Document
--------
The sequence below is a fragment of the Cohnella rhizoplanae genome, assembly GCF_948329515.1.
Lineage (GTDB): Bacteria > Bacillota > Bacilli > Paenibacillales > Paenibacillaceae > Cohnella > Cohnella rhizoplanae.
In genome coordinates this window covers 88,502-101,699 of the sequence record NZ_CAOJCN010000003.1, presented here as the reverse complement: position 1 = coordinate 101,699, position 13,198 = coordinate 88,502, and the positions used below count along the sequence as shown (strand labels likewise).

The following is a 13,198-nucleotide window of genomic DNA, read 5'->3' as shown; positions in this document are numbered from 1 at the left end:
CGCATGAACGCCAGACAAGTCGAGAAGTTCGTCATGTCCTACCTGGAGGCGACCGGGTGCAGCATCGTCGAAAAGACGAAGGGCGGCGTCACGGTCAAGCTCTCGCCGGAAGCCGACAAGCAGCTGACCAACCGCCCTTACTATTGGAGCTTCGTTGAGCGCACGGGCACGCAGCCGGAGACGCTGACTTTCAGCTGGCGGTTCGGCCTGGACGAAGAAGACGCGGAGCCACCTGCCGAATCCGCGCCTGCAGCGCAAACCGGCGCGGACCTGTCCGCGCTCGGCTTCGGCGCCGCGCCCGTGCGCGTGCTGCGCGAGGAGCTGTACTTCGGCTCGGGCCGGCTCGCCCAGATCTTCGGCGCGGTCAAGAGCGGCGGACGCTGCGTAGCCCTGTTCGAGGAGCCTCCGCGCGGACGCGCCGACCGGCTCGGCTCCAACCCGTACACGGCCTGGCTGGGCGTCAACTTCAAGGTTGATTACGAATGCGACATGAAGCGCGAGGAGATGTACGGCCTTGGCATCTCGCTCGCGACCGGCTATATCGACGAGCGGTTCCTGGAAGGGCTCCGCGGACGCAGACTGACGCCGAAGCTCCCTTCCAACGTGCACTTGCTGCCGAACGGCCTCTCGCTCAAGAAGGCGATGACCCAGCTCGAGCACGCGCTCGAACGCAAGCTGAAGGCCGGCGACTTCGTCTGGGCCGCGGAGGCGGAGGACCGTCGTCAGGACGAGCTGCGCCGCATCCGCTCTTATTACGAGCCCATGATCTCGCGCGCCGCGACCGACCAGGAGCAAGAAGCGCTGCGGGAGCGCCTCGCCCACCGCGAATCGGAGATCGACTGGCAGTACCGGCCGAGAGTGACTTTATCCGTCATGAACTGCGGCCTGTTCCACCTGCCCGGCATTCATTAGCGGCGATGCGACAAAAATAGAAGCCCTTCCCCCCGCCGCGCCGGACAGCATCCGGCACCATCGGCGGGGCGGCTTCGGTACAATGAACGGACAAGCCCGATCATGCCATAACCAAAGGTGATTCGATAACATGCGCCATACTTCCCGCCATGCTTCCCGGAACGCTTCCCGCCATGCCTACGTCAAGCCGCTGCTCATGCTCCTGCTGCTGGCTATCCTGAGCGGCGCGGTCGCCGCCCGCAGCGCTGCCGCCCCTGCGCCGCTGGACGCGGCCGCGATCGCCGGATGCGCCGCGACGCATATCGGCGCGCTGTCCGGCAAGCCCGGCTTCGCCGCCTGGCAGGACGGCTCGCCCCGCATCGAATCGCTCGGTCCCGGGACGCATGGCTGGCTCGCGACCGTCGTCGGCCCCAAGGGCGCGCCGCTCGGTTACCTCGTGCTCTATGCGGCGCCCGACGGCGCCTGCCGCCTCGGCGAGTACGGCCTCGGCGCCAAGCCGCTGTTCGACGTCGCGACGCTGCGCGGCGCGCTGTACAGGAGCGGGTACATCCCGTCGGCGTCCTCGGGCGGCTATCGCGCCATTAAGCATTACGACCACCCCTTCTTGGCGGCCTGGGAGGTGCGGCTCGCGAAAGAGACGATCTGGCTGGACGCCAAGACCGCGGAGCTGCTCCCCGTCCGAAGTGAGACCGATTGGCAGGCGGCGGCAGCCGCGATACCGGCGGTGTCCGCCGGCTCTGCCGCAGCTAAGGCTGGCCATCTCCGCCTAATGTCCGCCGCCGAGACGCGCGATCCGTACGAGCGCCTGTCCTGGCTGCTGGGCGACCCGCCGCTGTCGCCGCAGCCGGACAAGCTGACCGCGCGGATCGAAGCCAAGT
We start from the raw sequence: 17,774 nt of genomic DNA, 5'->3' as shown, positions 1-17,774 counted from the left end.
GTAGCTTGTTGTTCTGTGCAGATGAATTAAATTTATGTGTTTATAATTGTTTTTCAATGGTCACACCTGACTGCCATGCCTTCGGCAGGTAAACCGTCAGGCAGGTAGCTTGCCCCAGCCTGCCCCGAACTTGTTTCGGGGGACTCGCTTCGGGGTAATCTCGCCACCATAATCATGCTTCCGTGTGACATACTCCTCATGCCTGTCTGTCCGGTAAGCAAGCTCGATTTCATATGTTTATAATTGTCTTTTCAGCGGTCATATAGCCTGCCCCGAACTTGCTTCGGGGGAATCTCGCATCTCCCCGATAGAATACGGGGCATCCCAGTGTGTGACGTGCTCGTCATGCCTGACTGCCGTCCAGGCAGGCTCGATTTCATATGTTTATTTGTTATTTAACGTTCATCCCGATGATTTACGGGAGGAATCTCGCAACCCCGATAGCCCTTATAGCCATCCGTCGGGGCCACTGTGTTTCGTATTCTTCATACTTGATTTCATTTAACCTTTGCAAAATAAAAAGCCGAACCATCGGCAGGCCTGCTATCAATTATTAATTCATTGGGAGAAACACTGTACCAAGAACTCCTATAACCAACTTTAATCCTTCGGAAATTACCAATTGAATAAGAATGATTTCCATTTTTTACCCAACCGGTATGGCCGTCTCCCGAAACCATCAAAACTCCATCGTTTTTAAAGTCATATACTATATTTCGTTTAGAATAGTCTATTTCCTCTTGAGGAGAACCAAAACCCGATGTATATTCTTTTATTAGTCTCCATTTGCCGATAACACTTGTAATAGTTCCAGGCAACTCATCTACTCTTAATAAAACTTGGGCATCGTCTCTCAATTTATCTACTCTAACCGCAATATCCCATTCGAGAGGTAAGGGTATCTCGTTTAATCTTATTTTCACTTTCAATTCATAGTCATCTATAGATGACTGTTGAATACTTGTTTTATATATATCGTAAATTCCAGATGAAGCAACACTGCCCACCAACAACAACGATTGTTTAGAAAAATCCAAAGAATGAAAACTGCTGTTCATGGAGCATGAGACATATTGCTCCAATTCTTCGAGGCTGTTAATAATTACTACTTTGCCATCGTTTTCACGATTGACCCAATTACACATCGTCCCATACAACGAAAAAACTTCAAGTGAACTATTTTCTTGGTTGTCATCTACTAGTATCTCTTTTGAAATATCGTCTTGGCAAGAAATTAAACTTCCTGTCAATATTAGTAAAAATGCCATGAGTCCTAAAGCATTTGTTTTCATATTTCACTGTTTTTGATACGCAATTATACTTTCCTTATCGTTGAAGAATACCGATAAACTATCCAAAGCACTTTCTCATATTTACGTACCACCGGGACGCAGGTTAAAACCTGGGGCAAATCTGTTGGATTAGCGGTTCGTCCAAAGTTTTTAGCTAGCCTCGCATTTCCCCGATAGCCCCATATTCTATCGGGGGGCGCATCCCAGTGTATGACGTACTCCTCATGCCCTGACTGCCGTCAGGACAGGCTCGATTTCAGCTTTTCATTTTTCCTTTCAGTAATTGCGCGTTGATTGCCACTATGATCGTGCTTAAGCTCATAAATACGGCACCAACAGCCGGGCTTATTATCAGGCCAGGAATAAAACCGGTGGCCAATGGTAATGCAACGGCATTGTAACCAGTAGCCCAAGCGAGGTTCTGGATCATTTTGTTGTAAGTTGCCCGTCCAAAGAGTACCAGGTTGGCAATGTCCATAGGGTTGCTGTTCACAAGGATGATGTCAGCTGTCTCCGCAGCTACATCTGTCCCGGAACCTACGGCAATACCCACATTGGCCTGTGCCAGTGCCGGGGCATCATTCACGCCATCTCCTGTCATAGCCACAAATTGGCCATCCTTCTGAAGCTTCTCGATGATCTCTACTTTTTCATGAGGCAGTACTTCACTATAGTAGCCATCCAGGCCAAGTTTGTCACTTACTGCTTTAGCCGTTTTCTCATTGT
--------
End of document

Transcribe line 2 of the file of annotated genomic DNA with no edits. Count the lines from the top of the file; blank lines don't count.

Lineage (GTDB): Bacteria > Bacillota > Bacilli > Paenibacillales > Paenibacillaceae > Cohnella > Cohnella rhizoplanae.